How much of your day do you spend looking at a screen?
Whether it’s your work computer, your television, a tablet, or your smartphone, odds are if you’re living in the modern world, you’re probably spending a big chunk of your day with your eyes fixed on a bright screen.
Unfortunately, Digital Eye Strain (DES) is a common result. It takes less than two hours of daily screentime to create a 90% risk of digital eye strain. No wonder over ten million people see eye doctors about it each year!
The digital era has already revolutionized the usage of these electronic gadgets. In the current scenario, the novel corona virus has really changed it all. With the social distancing in practice, the new norm is to work from home and attend classes, webinars and consultations online. This indeed has increased the time spent on these electronic and digital gadgets and is the sole contributor of Digital Eye Strain.
Symptoms of Digital Eye Strain
There’s a good chance that many of us are dealing with digital eye strain symptoms without realizing it, such as:
An itching or burning sensation in the eyes
Either an unusually dry or watery feeling in the eyes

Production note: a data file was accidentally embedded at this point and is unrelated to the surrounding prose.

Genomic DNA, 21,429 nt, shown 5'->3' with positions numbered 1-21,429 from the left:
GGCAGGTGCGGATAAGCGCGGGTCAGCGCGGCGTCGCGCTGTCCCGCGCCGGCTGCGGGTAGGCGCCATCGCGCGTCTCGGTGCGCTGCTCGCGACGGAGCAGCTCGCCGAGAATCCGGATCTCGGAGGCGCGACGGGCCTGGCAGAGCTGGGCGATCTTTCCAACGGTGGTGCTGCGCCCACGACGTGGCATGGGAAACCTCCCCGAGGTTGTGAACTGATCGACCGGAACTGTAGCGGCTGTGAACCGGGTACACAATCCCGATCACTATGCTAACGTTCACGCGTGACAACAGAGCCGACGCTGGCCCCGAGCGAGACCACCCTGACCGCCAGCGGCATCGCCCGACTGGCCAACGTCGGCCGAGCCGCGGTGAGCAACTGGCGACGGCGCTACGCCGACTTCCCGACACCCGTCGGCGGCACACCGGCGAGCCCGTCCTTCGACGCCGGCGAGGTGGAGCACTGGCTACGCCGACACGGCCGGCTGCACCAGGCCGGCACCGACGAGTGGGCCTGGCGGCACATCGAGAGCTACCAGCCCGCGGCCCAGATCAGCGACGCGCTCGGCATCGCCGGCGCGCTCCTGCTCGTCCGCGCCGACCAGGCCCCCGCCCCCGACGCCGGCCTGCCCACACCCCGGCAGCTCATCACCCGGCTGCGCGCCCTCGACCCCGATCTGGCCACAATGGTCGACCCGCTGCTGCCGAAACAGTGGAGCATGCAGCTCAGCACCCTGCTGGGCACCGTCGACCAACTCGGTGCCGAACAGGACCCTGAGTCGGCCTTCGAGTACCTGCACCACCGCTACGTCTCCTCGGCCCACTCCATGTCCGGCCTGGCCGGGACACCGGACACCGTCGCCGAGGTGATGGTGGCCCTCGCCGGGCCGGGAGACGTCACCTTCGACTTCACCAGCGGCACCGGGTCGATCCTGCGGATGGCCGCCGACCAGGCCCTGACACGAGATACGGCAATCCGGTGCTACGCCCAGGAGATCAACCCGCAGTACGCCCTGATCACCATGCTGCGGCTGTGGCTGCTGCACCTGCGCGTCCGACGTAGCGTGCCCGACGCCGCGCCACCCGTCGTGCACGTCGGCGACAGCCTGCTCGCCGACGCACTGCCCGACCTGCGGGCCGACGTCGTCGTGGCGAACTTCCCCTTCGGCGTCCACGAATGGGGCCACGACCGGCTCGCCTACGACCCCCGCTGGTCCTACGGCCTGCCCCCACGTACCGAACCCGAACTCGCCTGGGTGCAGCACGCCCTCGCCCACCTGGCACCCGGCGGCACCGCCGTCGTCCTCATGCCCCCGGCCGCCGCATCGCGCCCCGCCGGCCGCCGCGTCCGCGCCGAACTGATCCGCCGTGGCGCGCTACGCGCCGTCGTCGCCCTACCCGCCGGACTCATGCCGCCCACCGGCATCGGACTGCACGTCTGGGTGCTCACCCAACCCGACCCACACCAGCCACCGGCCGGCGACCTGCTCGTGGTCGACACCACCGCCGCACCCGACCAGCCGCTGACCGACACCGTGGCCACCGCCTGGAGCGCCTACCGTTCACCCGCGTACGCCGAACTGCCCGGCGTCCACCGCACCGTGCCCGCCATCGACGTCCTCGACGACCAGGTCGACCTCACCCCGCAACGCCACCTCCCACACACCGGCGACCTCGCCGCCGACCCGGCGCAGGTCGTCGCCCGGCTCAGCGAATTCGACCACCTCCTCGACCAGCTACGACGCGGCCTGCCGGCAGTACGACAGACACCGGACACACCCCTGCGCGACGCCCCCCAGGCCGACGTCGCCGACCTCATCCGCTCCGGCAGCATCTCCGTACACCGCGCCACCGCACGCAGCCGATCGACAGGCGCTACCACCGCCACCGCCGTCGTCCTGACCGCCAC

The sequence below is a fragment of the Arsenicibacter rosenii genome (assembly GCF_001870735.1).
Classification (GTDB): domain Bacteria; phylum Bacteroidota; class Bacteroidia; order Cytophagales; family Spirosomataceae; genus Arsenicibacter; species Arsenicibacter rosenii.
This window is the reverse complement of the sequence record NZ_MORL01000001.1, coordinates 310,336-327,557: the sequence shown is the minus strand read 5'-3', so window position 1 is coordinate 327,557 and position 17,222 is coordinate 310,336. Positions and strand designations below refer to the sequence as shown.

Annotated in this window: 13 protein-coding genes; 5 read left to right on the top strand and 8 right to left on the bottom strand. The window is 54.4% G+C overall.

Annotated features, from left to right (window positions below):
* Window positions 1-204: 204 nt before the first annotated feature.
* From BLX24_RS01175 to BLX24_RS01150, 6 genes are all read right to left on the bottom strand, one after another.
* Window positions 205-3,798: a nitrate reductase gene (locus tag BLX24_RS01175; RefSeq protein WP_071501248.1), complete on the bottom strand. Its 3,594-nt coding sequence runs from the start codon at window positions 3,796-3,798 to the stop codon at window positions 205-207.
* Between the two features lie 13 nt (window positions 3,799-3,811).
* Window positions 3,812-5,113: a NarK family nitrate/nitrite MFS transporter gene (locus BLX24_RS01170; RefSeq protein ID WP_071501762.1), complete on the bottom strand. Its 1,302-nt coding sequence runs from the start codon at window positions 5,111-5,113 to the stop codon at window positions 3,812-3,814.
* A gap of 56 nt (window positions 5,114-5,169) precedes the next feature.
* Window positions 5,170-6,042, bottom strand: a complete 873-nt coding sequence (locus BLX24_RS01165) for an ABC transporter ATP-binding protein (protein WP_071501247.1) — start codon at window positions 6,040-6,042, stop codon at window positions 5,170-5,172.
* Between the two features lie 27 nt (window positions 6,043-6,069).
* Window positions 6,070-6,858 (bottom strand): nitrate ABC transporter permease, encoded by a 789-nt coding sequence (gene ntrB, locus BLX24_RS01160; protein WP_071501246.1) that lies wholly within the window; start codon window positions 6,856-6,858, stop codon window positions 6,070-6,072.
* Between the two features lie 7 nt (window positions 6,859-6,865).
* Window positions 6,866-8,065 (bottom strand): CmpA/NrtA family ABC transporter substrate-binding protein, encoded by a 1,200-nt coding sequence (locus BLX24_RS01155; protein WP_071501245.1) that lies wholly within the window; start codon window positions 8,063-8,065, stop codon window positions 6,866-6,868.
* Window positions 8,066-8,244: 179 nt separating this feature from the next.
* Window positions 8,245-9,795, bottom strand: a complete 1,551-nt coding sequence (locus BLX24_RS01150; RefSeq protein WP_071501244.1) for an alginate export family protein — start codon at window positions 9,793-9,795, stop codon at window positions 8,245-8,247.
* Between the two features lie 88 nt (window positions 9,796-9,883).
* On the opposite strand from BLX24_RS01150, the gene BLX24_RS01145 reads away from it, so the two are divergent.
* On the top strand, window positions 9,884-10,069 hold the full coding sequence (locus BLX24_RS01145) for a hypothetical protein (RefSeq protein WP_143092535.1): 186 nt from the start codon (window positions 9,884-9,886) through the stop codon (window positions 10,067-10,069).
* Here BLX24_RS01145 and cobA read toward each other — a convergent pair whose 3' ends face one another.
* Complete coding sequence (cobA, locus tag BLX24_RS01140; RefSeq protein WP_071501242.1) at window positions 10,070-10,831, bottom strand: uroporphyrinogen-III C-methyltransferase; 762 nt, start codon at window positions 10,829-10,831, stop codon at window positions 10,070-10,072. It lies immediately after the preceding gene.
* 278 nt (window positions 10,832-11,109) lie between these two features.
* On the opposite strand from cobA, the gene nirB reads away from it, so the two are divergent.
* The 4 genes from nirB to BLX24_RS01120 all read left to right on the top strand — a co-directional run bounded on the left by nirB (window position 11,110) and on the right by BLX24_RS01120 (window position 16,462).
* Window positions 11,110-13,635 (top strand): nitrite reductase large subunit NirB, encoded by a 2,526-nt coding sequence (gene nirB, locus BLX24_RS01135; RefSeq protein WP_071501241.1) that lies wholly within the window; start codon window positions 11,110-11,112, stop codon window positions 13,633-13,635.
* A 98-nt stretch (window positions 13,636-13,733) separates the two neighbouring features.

Blurred or double vision
Frequent headaches and neck, shoulders, or back soreness
Increased sensitivity to light
Difficulty keeping eyes open
Many of these symptoms can be a drain on productivity, which is a serious problem for anyone who works on their computer. One way to fight back is to reduce screen time, but that isn’t possible for everyone. Fortunately, there are several easy strategies we can follow to keep the strain away.
Optimize Your Workspace for Eye Comfort
Did you know that the angle of your computer screen can make a big difference to your eyes? Maximize eye comfort by keeping the screen at least 20 inches away from your eyes, a little below eye level, and angled slightly upward. Keep reference materials in easy view so that you don’t have to constantly turn your head to look at them.
What Other Light Sources Are You Using?
The screen itself might not be the only issue. Are your eyes dealing with a combination of the screen, overhead lighting, and glare from the windows? See if you can eliminate sources of glare without compromising that comfortable screen-to-eye angle and distance. If you don’t have the ability to rearrange your workspace, a glare filter is a good alternative.
Live by the 20-20-20 Rule
One reason we become so susceptible to eye strain while looking at screens is that we tend not to blink as often as we would otherwise. A great trick to compensate for this is following the 20-20-20 rule. For every 20 minutes of screentime, take a quick 20-second break to focus on an object at least 20 feet away. You can start out with reminders until it becomes a natural habit.
Reduce Strain With Computer Glasses
The same way we use sunglasses to protect our eyes from the sun, we can wear computer glasses that filter out blue light to make those bright screens a little easier on our eyes. This solution might not work for everyone; computer glasses often have a yellow tint, so they probably aren’t the best option for graphic designers.
References: American Academy of Ophthalmology and Vision Source
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